Creating Space for Memories

The Fly Fusion team likes testing out fishy products and spreading the word about them, but every once in a while we also like to test out products that are a little more on the fly-fishing fringe.

Throughout the summer team members have enjoyed using the Picture Keeper. After a few trips, it’s super easy to load up the smartphone with images of highlights. Over time, ten photos becomes 400 photos and the phone can go from feeling like a lighting quick, fast action rod to a lethargic fibreglass rod as the storage gets more and more crammed.

The Memory Keeper is an easy and effective way to store memories of your fly-fishing trip while alleviating the storage issues. Testers found the device easy to use (even for the less tech savvy individuals). In a few simple steps, the iPhone dumps photos directly onto the Memory Keeper and then asks whether you’d like to keep the photos on the phone or delete them from the phone. Even if you choose the later of the two, it’s super simple to add any photos back onto the phone from the Memory Keeper should you choose. This is a great devise for any angler who takes a lot of shots but likes the phone to still function at normal speeds. Check them out here.

Gear Review: Redington Hydrogen Trout Spey

There’s a lot that the Fly Fusion staff likes about this new rod from Redington. At the top of the list is the fact that the company consistently finds areas of need and provides a solution at a reasonable cost to the consumer. The Hydrogen Trout Spey is designed to cover a lot of water with minimal angler effort. Each model features a medium- fast action, and the Zirconia stripping guides reduce guide and line-freeze in cold conditions. The down-locking, skeleton reel seat offers superior in-hand balance to create the lightest rod in its class. If you enjoy spending the day on the water, but feel the strain of overhand casting all day, or if you just want to cover more trout water with greater efficiency, make sure you check out the new offering from Redington.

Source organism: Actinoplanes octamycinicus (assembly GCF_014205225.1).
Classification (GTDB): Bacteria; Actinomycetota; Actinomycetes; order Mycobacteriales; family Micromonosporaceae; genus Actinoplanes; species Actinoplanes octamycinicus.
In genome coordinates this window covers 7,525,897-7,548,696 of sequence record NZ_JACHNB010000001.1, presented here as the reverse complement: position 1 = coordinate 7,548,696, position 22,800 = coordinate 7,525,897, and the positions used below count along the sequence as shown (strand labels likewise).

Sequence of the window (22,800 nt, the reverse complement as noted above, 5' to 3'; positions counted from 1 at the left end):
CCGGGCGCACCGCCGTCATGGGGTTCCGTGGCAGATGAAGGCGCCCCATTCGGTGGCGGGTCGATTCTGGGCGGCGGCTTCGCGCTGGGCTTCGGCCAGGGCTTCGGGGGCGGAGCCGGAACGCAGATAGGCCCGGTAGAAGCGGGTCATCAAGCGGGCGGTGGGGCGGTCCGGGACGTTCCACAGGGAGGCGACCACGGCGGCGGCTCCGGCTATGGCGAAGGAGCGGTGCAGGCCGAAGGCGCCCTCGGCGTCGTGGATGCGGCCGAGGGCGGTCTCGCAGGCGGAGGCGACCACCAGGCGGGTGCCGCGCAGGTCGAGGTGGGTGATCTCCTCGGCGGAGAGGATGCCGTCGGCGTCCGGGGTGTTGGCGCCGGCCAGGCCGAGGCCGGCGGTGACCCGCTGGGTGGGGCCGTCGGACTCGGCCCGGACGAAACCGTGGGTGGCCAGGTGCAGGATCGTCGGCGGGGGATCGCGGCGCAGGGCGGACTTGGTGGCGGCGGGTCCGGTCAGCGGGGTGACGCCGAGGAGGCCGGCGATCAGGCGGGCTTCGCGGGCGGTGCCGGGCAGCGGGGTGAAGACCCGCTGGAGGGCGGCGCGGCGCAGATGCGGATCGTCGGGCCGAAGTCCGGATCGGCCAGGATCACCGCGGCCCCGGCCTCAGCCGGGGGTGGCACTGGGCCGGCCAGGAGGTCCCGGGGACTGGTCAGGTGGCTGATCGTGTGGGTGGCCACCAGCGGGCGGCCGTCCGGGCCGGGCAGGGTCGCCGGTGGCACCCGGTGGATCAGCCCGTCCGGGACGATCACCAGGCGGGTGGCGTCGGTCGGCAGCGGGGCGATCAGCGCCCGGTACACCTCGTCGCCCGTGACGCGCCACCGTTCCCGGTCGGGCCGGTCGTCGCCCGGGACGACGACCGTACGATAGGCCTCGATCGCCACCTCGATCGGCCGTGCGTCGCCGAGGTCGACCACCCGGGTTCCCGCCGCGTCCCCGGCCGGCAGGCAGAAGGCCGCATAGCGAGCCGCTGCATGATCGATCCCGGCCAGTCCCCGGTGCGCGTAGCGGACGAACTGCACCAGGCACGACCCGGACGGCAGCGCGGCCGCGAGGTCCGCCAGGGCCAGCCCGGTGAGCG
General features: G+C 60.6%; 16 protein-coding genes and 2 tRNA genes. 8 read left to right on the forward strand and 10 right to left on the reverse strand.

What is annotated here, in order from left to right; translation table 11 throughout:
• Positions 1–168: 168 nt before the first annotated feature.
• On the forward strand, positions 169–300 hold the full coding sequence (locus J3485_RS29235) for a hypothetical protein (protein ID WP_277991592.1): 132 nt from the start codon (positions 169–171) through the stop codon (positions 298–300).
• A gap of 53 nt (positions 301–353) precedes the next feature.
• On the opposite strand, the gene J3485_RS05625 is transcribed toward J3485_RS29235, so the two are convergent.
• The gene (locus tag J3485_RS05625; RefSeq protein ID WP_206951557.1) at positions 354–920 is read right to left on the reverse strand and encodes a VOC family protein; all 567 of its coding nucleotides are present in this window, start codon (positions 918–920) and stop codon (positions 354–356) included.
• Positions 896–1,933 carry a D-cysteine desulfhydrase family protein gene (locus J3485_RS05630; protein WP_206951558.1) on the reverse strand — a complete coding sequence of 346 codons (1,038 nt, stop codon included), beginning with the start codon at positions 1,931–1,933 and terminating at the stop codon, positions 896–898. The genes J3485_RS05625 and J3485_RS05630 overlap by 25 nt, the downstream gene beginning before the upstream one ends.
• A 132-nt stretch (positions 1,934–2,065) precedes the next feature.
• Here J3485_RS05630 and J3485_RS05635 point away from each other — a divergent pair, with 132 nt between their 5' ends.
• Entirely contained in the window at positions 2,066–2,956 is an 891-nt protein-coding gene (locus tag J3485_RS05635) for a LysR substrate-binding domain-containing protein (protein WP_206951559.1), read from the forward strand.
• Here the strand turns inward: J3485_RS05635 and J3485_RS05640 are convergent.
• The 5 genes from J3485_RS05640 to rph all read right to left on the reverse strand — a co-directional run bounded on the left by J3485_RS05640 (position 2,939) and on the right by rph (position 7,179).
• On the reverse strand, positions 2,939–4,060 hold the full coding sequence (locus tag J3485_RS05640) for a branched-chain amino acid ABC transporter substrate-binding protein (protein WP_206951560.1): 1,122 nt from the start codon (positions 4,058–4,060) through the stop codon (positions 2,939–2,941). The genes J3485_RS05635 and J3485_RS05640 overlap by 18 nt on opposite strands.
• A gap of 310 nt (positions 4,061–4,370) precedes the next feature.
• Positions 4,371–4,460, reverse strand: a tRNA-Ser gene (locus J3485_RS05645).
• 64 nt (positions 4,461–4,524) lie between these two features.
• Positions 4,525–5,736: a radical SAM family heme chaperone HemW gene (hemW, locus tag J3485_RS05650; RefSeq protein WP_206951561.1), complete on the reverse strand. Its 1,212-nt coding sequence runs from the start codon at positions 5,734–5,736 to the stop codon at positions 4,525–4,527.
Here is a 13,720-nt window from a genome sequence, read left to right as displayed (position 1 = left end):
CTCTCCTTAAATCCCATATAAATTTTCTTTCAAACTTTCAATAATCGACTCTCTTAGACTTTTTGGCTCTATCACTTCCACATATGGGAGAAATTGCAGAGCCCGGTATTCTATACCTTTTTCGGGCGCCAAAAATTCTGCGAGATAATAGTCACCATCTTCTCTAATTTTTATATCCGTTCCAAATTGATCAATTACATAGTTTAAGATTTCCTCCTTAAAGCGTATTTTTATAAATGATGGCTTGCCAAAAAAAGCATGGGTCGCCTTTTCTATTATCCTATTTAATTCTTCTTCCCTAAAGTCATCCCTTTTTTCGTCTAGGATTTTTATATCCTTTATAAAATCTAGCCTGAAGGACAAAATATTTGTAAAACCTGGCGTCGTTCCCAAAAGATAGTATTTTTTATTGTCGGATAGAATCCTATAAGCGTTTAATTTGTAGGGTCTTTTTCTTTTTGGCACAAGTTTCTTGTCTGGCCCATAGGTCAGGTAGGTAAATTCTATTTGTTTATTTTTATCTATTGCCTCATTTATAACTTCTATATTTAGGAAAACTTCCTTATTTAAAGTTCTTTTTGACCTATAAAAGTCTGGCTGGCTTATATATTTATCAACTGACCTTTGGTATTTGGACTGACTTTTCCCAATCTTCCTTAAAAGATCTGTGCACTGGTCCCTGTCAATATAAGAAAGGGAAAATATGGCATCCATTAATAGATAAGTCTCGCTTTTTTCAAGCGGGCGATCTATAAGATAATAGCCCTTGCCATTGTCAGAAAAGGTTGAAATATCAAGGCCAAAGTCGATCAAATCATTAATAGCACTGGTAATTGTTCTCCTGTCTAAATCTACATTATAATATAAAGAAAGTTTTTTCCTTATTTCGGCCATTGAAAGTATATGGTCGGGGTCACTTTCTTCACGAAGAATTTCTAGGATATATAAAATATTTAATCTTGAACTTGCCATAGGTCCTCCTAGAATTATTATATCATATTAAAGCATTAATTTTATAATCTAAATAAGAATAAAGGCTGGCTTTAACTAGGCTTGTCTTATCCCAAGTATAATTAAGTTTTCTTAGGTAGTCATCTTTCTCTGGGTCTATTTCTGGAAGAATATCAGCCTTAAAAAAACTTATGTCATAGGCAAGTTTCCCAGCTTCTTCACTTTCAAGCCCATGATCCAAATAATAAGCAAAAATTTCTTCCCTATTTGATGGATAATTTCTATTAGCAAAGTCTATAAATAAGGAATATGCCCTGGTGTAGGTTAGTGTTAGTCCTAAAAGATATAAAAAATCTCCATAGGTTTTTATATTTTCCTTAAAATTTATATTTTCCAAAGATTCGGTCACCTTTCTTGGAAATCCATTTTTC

Gear Review: fishpond Emerger Net

Staff fished with the smaller Native Nomad net for the last couple of seasons and appreciated the fact the net fit perfectly into the net slot on fishpond backpacks. The Emerger Net has all the assets of the Native Nomad, but with a little bit of added length. The Emerger has a longer opening (18.8”) than the Native but is still slender enough (9.8” wide) to fit comfortably into the backpack. With the hoop shape and size, the net is the perfect for the angler who does a lot of walk-and-wade trips on rivers where larger trout reside. Because fishpond designed the net to fit the pack, an angler does not have to dedicate a free hand to the net when moving from one location to the other. Staff also appreciated the net’s non-slip handle and the fact net mesh is designed to be very gentle on trout. This is the perfect mid-sized net. It’ll handle larger fish but it’s not overly cumbersome. With the mid-sized handle the net is also perfect to use in Water Masters and pontoon boats. click here

Gear Review: Stormfront Waterproof Pack

Testers had lots of positive comments regarding the Stormfront Waterproof Pack. At the top of the list were simplicity and functionality. A few of the testers fish with backpacks almost exclusively, so they were excited to get their hands on Patagonia’s new pack. This is a dream gear bag for the fly fisher who wants to comfortably carry a few extras for their trip like a camera or other devises that shouldn’t get wet. For any angler who does a lot of walk-and-wade trips, especially in coastal climates where rainy days are the norm, this pack is ideal. It keeps all the gear dry. No more smudged fishing licenses or soaked dry flies. Aside from being fully waterproof, the pack also has all the basic necessities. The shoulder straps have an area to place forceps and there are movable (and adjustable) straps specifically for holding a rod tube. The pack also has an easy-access pocket for any necessities an angler might not want to dig for. click here